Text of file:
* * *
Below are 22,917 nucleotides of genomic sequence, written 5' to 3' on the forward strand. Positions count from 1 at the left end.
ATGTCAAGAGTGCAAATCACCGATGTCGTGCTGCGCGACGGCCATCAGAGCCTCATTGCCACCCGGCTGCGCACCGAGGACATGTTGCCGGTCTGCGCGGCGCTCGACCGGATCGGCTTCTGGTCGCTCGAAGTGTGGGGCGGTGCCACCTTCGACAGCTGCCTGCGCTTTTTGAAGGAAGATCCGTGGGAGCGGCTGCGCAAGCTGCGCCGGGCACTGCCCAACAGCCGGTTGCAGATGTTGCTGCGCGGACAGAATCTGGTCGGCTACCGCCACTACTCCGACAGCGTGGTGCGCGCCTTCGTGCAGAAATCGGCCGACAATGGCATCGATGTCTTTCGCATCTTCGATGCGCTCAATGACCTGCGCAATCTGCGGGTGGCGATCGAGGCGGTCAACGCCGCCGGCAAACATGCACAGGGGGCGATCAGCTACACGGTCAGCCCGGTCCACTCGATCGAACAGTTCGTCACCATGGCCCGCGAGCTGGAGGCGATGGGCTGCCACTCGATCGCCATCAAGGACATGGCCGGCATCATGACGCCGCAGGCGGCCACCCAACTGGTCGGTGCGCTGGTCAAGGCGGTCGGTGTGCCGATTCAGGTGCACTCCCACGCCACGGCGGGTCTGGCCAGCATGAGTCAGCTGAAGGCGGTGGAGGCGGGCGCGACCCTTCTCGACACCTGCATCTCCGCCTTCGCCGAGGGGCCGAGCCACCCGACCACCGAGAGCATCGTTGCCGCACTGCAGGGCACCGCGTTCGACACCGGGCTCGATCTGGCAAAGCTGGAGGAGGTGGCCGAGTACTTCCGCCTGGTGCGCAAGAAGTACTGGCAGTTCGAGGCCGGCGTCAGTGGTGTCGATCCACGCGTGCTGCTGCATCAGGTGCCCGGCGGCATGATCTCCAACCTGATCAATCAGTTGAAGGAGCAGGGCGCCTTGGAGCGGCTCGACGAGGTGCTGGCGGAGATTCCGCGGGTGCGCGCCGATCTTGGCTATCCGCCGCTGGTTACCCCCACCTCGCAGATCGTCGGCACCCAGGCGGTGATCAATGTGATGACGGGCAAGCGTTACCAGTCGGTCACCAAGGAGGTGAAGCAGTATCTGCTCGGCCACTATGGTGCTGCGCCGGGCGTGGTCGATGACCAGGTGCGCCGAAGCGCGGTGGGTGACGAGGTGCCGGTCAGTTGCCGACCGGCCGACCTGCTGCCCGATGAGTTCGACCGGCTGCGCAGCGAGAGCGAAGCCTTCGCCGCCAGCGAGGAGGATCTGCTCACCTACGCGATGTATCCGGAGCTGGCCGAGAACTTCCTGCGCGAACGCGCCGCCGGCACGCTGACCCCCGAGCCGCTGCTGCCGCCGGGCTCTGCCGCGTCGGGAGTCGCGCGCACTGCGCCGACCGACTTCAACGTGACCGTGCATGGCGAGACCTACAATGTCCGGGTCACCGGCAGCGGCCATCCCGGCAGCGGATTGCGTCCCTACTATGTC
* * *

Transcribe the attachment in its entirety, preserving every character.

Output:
Below are 22,917 nucleotides of genomic sequence, written 5' to 3' on the forward strand. Positions count from 1 at the left end.
ATGTCAAGAGTGCAAATCACCGATGTCGTGCTGCGCGACGGCCATCAGAGCCTCATTGCCACCCGGCTGCGCACCGAGGACATGTTGCCGGTCTGCGCGGCGCTCGACCGGATCGGCTTCTGGTCGCTCGAAGTGTGGGGCGGTGCCACCTTCGACAGCTGCCTGCGCTTTTTGAAGGAAGATCCGTGGGAGCGGCTGCGCAAGCTGCGCCGGGCACTGCCCAACAGCCGGTTGCAGATGTTGCTGCGCGGACAGAATCTGGTCGGCTACCGCCACTACTCCGACAGCGTGGTGCGCGCCTTCGTGCAGAAATCGGCCGACAATGGCATCGATGTCTTTCGCATCTTCGATGCGCTCAATGACCTGCGCAATCTGCGGGTGGCGATCGAGGCGGTCAACGCCGCCGGCAAACATGCACAGGGGGCGATCAGCTACACGGTCAGCCCGGTCCACTCGATCGAACAGTTCGTCACCATGGCCCGCGAGCTGGAGGCGATGGGCTGCCACTCGATCGCCATCAAGGACATGGCCGGCATCATGACGCCGCAGGCGGCCACCCAACTGGTCGGTGCGCTGGTCAAGGCGGTCGGTGTGCCGATTCAGGTGCACTCCCACGCCACGGCGGGTCTGGCCAGCATGAGTCAGCTGAAGGCGGTGGAGGCGGGCGCGACCCTTCTCGACACCTGCATCTCCGCCTTCGCCGAGGGGCCGAGCCACCCGACCACCGAGAGCATCGTTGCCGCACTGCAGGGCACCGCGTTCGACACCGGGCTCGATCTGGCAAAGCTGGAGGAGGTGGCCGAGTACTTCCGCCTGGTGCGCAAGAAGTACTGGCAGTTCGAGGCCGGCGTCAGTGGTGTCGATCCACGCGTGCTGCTGCATCAGGTGCCCGGCGGCATGATCTCCAACCTGATCAATCAGTTGAAGGAGCAGGGCGCCTTGGAGCGGCTCGACGAGGTGCTGGCGGAGATTCCGCGGGTGCGCGCCGATCTTGGCTATCCGCCGCTGGTTACCCCCACCTCGCAGATCGTCGGCACCCAGGCGGTGATCAATGTGATGACGGGCAAGCGTTACCAGTCGGTCACCAAGGAGGTGAAGCAGTATCTGCTCGGCCACTATGGTGCTGCGCCGGGCGTGGTCGATGACCAGGTGCGCCGAAGCGCGGTGGGTGACGAGGTGCCGGTCAGTTGCCGACCGGCCGACCTGCTGCCCGATGAGTTCGACCGGCTGCGCAGCGAGAGCGAAGCCTTCGCCGCCAGCGAGGAGGATCTGCTCACCTACGCGATGTATCCGGAGCTGGCCGAGAACTTCCTGCGCGAACGCGCCGCCGGCACGCTGACCCCCGAGCCGCTGCTGCCGCCGGGCTCTGCCGCGTCGGGAGTCGCGCGCACTGCGCCGACCGACTTCAACGTGACCGTGCATGGCGAGACCTACAATGTCCGGGTCACCGGCAGCGGCCATCCCGGCAGCGGATTGCGTCCCTACTATGTC